Wednesday, November 5, 2014
Posted By: Nomonanoto Sidama | At: 11/05/2014 05:54:00 AM
Posted By: Nomonanoto Sidama | At: 11/05/2014 05:46:00 AM
Enset is an essential plant for the Ethiopian Sidama system of agropastoralism. Sidama agropastoralism and the folk taxonomy of enset is presented here in ethnographic context. One of several societies of Ethiopia’s enset complex, the highland Sidama are among the most wholly reliant on enset and maintain more enset varieties in their gardens than other groups. Sidama agro-pastoral systems revolve around human-enset-cattle interaction: Sidama eat low-protein parts of enset; cattle eat high-protein parts of enset; Sidama get protein from dairy; Sidama fertilize enset with cattle manure. In the Sidama language, enset offers an example of Hunn’s generic elevation within the framework of Berlinian perceptual-taxonomic theory. Weesho (enset) may serve both as a folk generic taxon and a life-form taxon depending on the frame of reference. Such expansion allows for an intermediate taxa translating to “male” or “female” ensets, followed by generic and specific taxa for kinds or “breeds” of enset. Generic elevation offers descriptive magnification of nomenclature for enset, a most salient species among Sidama people.
Posted By: Nomonanoto Sidama | At: 11/05/2014 05:33:00 AM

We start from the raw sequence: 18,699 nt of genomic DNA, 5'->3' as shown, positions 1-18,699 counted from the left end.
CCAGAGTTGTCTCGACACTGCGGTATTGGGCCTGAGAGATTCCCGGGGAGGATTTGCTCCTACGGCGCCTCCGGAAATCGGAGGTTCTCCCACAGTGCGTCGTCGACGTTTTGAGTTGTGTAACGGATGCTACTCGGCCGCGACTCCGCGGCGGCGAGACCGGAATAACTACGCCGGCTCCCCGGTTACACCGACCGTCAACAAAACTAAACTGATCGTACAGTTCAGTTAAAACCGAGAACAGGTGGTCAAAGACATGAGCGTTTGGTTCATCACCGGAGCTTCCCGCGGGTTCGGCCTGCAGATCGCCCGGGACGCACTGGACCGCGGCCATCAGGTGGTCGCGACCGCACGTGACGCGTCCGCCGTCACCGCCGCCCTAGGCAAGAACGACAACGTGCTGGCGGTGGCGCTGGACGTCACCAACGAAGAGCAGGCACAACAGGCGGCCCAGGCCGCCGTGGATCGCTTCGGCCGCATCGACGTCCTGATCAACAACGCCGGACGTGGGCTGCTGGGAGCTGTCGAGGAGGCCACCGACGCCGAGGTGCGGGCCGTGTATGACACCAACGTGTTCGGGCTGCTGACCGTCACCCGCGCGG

Smallholder coffee producers working with the IFAD-funded Agricultural Marketing Improvement Programme (AMIP) are proud of having helped to transform the Ethiopian coffee value chain, making it inclusive and efficient. In less than seven years, the programme has established eight coffee "liquoring" or tasting centres, the first of their kind in rural areas, and provided the necessary equipment and training to Ethiopian Commodity Exchange (ECX) staff. Thanks to these interventions, today the coffee tasting centres offer internationally recognized coffee grading and trading services.
In collaboration with the Government of Ethiopia, the ECX provides cooperatives with continuous feedback on the quality and grade of their coffee. This has enabled smallholder producers to improve processes along the entire coffee value chain, including the picking, washing and drying of coffee beans. In this way they have improved the quality and value of the coffee beans that they harvest.
The value chain is now more efficient as smallholder farmers have easy access to coffee grading, storage and transport services provided by the ECX. Previously, traders and cooperatives had to transport the coffee to Addis Ababa because there were no coffee grading centres elsewhere. An established digitized system, run by the ECX, facilitates the sale of coffee at auction on the international markets. This major breakthrough allows traders and cooperatives to receive immediate payment for their produce.
Meet smallholder producers in Dilla, Southern Ethiopia in this photo essay and follow the transformation of coffee beans along the value chain.
Read more at: www.ruralpovertyportal.org
Posted By: Nomonanoto Sidama | At: 11/05/2014 05:30:00 AM